And his hands and their uncanny steadiness is what produces the pristine X-Acto cuts. Smith starts by sketching his subject on a piece of paper. From there he draws it onto the foamboard and then flashes his knife skills. Suzy called his cuts “incredible,” noting that the details, from Jordan’s gold chains to Walter Payton’s mouthpiece, are impeccable. Smith then paints the individual parts and pieces it together. The video below of an RGIII work gives you an idea of how labor intensive the paintings are.
Pierick Smith, a painter who lives and works in Chicago, goes by “Paintin’ Manning.” He landed on the name since all of his subjects are sports related.
Hitching his wagon to social media
Smith believes that if there has ever been a time to be an artist it has to be now. Reaching people has never been easier and Twitter connects us not only to those who share our interests, but the sports stars he happens to be painting.
Recently he painted JaVale McGee, the eccentric center for the Denver Nuggets. When he posted the finished product on Twitter and let McGee see what he had done, the center contacted him about purchasing the piece. Smith, however, didn’t feel comfortable with selling McGee a piece of art that featured McGee himself. McGee, instead, sent Smith a signed jersey in exchange for the painting.
Rubbing elbows with celebrities has become second nature to Smith. All of them—including Orioles star Adam Jones, Broncos linebacker Von Miller, and McGee—have been respectful and fun to deal with. He recently had an exchange with Payton’s son, Jarrett, and was again asked how much he would charge for a painting of Payton diving over the Chicago skyline. Smith replied to Jarrett by typing, “A handshake.”
He recently produced a piece for a giveaway on Ball Hogs Radio. It depicts Jones and Bryce Harper and the site wants listeners to vote on a name for the painting.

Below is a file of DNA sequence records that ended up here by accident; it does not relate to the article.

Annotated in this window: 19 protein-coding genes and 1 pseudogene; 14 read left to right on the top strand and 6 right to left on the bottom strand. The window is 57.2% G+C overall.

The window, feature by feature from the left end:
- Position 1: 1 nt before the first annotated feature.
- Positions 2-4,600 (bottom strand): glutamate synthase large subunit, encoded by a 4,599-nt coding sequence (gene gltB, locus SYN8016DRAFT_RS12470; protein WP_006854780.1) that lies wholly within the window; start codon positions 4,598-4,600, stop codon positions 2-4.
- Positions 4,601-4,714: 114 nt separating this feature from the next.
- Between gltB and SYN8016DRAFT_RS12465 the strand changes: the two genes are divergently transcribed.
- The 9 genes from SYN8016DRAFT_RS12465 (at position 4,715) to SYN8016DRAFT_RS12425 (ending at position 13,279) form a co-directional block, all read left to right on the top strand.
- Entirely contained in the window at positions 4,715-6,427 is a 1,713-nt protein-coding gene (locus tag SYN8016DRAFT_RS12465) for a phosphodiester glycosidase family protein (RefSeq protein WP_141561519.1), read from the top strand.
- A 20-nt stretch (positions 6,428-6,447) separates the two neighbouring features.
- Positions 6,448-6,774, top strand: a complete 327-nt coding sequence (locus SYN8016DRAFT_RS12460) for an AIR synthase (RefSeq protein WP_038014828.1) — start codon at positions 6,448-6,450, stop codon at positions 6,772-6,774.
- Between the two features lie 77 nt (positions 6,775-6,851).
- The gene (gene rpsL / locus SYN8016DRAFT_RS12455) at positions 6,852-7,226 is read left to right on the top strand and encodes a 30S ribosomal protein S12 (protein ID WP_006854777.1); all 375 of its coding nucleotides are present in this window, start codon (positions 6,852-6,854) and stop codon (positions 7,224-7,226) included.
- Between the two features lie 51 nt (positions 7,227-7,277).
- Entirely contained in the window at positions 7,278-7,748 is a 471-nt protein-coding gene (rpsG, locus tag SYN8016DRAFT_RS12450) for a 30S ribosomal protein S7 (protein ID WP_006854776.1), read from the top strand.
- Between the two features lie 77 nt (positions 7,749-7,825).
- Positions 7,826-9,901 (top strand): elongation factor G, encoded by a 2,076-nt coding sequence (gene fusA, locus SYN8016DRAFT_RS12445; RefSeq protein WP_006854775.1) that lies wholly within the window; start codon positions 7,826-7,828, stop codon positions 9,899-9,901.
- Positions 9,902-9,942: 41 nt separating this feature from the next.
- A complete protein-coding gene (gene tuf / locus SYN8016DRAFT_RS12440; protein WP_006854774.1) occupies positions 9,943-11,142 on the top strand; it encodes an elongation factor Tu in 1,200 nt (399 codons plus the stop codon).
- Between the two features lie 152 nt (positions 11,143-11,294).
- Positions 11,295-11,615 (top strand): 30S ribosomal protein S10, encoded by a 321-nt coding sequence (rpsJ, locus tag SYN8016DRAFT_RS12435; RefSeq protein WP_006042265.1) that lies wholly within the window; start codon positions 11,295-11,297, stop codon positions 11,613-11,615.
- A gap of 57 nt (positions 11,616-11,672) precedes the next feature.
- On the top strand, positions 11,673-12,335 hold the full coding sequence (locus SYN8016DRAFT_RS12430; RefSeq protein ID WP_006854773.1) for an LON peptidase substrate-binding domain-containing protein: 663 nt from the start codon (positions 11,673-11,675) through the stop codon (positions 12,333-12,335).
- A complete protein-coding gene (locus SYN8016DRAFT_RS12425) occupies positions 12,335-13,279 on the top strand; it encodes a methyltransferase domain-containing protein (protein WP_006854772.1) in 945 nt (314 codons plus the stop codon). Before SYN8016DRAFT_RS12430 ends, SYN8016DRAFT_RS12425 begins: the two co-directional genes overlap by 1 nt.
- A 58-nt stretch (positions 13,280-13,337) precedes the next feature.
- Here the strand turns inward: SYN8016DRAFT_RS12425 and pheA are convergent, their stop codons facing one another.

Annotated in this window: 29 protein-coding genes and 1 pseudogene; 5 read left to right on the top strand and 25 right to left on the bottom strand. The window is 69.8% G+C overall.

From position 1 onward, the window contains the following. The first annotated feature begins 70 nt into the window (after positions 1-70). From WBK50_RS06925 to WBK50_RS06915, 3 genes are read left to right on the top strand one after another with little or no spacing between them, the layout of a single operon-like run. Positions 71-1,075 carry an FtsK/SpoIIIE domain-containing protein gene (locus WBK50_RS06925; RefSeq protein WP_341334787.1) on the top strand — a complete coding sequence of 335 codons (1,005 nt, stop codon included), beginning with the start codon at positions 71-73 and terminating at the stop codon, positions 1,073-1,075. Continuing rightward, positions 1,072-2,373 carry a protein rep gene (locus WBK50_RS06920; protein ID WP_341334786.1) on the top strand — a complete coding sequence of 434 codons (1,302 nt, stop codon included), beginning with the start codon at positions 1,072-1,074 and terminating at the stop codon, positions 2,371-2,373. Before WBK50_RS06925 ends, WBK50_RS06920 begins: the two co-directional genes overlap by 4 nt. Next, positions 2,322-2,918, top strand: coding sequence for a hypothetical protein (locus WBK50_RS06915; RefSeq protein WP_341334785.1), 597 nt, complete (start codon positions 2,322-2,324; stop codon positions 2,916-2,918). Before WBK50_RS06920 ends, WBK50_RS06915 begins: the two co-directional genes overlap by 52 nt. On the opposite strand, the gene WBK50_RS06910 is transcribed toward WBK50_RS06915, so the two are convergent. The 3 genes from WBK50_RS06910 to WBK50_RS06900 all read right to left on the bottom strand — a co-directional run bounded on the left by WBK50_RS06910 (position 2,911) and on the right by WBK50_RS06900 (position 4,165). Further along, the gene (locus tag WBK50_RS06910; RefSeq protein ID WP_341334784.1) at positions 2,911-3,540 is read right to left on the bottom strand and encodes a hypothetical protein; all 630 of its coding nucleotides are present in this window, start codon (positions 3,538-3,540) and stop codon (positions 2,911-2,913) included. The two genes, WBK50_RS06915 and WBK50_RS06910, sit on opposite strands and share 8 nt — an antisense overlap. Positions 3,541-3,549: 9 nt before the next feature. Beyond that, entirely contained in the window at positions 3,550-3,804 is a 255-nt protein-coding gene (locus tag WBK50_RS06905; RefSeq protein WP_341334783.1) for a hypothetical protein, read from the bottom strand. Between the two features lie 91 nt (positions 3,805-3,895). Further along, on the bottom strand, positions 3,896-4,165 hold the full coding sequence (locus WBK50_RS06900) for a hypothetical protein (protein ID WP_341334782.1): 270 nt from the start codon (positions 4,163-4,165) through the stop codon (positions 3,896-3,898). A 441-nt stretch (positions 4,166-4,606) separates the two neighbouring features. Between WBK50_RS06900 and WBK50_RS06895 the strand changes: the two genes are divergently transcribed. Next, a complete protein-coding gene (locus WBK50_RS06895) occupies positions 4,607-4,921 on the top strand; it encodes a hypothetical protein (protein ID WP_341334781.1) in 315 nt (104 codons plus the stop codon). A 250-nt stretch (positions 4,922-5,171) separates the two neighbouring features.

This isn’t to say Smith doesn’t want to make money on his art. He simply understands that a person must crawl before they can walk. He has shows at Artopia in Chicago and The Raw Show at the Double Door in Chicago where he hopes to build his business and his name.
A great many of his sales have been from commissioned works. It’s the fan, as many great athletes will tell you, with whom he finds real joy in working.
Challenging traditional artistic order
In most forms of art, from painting to film to literature, there exists the idea that there are distinct compartments for what passes as acceptable. As Smith noted, the commodity of art has kept its momentum through some very rough times. The reason, he explained, is that often the market is driven by the people who “wear the right color black.” An esoteric group drives the prices by cornering the market and deciding what is worthy of a large price tag and what is worthless. It is the classic case of the tail wagging the dog.
Smith’s major goal is for people to realize that art is here for us to enjoy. He has always found it interesting how people have an obsession and affinity for sports and a particular proclivity to spend massive amounts of money on sports. It’s an escape, a way to leave behind the chaos of our lives, if only for a few hours.
In reality there’s not much difference between a game of football and a painting: both are there for our enjoyment, a distraction from the world around us or, at their best, a way to reflect on something profound and wonderful in our own lives.
The question then becomes, “Aren’t they both equally beautiful?”
It doesn’t take an artsy-fartsy person to know that the answer is yes.
You can follow “Paintin’ Manning” on Twitter @PierickSmith and visit his website here. On Sunday, June 23, Smith will be showing his artwork at Artopia at the Congress Theatre in Chicago. He will also appear on Thursday, July 11 at The Raw Show at the Double Door in Chicago.